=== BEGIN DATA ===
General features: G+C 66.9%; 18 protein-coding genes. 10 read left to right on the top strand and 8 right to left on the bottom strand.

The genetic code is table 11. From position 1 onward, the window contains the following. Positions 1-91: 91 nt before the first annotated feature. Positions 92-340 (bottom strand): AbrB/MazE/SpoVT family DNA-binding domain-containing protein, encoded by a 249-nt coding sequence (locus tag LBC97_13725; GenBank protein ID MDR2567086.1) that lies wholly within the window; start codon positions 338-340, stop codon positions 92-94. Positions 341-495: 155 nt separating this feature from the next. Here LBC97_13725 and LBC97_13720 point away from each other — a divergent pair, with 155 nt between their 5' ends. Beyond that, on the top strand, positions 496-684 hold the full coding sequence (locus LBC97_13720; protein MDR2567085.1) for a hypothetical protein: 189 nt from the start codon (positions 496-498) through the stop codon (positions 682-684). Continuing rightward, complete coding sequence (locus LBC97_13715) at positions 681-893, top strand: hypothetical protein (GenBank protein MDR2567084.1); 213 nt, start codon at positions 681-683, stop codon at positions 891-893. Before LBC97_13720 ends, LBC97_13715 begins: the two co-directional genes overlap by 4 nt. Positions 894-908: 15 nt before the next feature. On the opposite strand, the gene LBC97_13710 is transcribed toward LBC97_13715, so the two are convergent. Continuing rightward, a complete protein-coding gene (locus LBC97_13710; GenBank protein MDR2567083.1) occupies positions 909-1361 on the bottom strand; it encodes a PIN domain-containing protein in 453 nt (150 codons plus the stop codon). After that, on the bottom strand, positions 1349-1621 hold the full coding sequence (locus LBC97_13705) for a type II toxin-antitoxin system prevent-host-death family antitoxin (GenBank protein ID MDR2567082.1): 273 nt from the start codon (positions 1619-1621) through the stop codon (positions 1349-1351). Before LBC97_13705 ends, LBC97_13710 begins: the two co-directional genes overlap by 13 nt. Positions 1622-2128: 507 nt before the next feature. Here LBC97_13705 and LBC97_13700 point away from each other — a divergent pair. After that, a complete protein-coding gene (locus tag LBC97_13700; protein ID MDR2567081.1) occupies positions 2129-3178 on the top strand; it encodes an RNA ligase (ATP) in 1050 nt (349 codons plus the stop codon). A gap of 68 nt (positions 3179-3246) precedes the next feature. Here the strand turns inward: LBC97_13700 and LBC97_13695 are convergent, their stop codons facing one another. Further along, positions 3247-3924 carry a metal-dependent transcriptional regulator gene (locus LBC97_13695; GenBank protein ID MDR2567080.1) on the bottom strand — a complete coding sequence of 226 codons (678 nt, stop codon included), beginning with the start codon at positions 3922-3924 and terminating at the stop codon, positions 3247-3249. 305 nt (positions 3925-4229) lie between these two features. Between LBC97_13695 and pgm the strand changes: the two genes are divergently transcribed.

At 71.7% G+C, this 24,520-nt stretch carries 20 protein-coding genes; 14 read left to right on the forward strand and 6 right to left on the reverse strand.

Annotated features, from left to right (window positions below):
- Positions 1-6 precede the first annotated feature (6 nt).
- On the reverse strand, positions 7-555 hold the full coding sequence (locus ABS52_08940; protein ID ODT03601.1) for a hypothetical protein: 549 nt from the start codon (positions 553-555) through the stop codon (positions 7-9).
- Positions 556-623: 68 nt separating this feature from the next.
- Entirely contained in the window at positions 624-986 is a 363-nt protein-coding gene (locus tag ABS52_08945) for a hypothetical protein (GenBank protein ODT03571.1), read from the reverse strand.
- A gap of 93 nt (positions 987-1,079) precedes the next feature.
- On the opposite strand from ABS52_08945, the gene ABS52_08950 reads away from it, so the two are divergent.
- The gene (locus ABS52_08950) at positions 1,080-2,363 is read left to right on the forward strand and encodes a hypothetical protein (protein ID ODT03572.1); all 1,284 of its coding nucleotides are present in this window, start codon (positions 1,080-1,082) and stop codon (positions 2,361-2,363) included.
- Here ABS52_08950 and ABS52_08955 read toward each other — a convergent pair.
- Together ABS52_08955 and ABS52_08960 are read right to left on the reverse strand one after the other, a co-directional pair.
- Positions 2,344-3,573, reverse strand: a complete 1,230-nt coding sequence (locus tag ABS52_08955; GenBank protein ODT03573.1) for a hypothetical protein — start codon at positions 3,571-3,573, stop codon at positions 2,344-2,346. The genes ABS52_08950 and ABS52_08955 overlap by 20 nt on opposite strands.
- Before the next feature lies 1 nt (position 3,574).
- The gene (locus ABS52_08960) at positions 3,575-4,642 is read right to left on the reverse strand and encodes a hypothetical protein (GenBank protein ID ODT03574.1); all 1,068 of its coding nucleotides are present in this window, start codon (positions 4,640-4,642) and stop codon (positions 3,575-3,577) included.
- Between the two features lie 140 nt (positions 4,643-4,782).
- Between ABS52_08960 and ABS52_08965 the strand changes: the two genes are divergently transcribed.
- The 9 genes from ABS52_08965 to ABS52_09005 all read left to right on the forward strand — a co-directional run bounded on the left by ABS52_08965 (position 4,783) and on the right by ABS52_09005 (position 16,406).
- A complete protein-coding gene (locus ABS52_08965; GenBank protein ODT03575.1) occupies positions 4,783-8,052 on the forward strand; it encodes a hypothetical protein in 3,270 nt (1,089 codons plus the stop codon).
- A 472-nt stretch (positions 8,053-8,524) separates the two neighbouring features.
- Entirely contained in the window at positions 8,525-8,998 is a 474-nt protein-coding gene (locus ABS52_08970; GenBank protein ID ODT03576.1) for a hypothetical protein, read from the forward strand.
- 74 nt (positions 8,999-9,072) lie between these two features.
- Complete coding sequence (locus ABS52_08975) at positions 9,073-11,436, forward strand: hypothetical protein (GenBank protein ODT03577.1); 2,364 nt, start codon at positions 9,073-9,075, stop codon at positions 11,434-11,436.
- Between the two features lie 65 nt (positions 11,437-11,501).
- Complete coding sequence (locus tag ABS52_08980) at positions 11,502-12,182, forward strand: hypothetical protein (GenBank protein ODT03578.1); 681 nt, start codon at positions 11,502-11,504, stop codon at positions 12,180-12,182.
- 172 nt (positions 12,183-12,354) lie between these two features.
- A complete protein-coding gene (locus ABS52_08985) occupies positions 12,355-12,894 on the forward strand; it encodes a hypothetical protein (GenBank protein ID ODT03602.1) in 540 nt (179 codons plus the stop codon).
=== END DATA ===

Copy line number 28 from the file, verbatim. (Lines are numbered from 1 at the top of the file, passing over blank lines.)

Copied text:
- A complete protein-coding gene (locus ABS52_08985) occupies positions 12,355-12,894 on the forward strand; it encodes a hypothetical protein (GenBank protein ID ODT03602.1) in 540 nt (179 codons plus the stop codon).